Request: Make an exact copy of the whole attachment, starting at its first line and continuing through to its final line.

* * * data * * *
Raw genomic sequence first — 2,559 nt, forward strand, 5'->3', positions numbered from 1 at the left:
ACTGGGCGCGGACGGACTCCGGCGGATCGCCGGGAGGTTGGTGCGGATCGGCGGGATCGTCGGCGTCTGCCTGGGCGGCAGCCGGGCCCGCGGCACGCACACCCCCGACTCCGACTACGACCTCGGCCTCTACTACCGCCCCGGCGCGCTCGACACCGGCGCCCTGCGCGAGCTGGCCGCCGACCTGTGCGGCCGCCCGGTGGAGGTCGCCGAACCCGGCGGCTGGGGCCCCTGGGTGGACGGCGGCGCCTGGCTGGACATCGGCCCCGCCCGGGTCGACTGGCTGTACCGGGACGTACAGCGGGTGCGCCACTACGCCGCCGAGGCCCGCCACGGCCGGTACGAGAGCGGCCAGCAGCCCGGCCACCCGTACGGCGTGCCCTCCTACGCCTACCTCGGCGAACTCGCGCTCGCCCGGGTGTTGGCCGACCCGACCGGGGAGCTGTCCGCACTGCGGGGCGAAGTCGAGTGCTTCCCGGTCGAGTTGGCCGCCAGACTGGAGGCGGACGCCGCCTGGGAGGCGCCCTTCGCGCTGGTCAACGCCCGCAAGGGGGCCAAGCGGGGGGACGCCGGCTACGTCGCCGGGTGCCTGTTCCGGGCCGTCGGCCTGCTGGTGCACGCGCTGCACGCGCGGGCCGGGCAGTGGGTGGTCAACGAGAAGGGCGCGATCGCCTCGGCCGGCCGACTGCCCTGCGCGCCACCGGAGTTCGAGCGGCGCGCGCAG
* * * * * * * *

Raw genomic sequence first — 2,559 nt, forward strand, 5'->3', positions numbered from 1 at the left:
ACTGGGCGCGGACGGACTCCGGCGGATCGCCGGGAGGTTGGTGCGGATCGGCGGGATCGTCGGCGTCTGCCTGGGCGGCAGCCGGGCCCGCGGCACGCACACCCCCGACTCCGACTACGACCTCGGCCTCTACTACCGCCCCGGCGCGCTCGACACCGGCGCCCTGCGCGAGCTGGCCGCCGACCTGTGCGGCCGCCCGGTGGAGGTCGCCGAACCCGGCGGCTGGGGCCCCTGGGTGGACGGCGGCGCCTGGCTGGACATCGGCCCCGCCCGGGTCGACTGGCTGTACCGGGACGTACAGCGGGTGCGCCACTACGCCGCCGAGGCCCGCCACGGCCGGTACGAGAGCGGCCAGCAGCCCGGCCACCCGTACGGCGTGCCCTCCTACGCCTACCTCGGCGAACTCGCGCTCGCCCGGGTGTTGGCCGACCCGACCGGGGAGCTGTCCGCACTGCGGGGCGAAGTCGAGTGCTTCCCGGTCGAGTTGGCCGCCAGACTGGAGGCGGACGCCGCCTGGGAGGCGCCCTTCGCGCTGGTCAACGCCCGCAAGGGGGCCAAGCGGGGGGACGCCGGCTACGTCGCCGGGTGCCTGTTCCGGGCCGTCGGCCTGCTGGTGCACGCGCTGCACGCGCGGGCCGGGCAGTGGGTGGTCAACGAGAAGGGCGCGATCGCCTCGGCCGGCCGACTGCCCTGCGCGCCACCGGAGTTCGAGCGGCGCGCGCAG